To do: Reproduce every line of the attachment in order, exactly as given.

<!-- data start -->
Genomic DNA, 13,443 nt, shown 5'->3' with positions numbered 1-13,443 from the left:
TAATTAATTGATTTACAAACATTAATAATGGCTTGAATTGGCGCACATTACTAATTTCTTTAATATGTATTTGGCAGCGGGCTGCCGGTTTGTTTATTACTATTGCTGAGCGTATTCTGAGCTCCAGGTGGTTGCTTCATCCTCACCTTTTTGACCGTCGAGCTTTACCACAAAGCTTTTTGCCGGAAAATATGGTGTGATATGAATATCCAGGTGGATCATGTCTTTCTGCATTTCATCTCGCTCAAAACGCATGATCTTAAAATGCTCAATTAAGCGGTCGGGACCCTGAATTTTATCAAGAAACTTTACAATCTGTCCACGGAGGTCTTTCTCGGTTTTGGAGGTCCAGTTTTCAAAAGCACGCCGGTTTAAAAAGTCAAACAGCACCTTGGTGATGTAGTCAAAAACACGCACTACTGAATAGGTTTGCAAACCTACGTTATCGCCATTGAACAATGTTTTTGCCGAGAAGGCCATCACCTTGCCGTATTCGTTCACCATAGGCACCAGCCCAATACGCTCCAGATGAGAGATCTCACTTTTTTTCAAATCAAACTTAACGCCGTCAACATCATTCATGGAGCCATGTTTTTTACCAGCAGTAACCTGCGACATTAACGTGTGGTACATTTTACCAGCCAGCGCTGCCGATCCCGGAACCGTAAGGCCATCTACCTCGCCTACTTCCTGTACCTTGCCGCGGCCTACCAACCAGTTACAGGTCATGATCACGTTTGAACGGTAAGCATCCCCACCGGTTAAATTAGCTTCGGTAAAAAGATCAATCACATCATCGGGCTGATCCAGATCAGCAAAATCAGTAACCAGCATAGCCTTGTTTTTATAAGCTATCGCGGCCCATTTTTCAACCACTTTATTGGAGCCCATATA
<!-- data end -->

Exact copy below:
Genomic DNA, 13,443 nt, shown 5'->3' with positions numbered 1-13,443 from the left:
TAATTAATTGATTTACAAACATTAATAATGGCTTGAATTGGCGCACATTACTAATTTCTTTAATATGTATTTGGCAGCGGGCTGCCGGTTTGTTTATTACTATTGCTGAGCGTATTCTGAGCTCCAGGTGGTTGCTTCATCCTCACCTTTTTGACCGTCGAGCTTTACCACAAAGCTTTTTGCCGGAAAATATGGTGTGATATGAATATCCAGGTGGATCATGTCTTTCTGCATTTCATCTCGCTCAAAACGCATGATCTTAAAATGCTCAATTAAGCGGTCGGGACCCTGAATTTTATCAAGAAACTTTACAATCTGTCCACGGAGGTCTTTCTCGGTTTTGGAGGTCCAGTTTTCAAAAGCACGCCGGTTTAAAAAGTCAAACAGCACCTTGGTGATGTAGTCAAAAACACGCACTACTGAATAGGTTTGCAAACCTACGTTATCGCCATTGAACAATGTTTTTGCCGAGAAGGCCATCACCTTGCCGTATTCGTTCACCATAGGCACCAGCCCAATACGCTCCAGATGAGAGATCTCACTTTTTTTCAAATCAAACTTAACGCCGTCAACATCATTCATGGAGCCATGTTTTTTACCAGCAGTAACCTGCGACATTAACGTGTGGTACATTTTACCAGCCAGCGCTGCCGATCCCGGAACCGTAAGGCCATCTACCTCGCCTACTTCCTGTACCTTGCCGCGGCCTACCAACCAGTTACAGGTCATGATCACGTTTGAACGGTAAGCATCCCCACCGGTTAAATTAGCTTCGGTAAAAAGATCAATCACATCATCGGGCTGATCCAGATCAGCAAAATCAGTAACCAGCATAGCCTTGTTTTTATAAGCTATCGCGGCCCATTTTTCAACCACTTTATTGGAGCCCATATA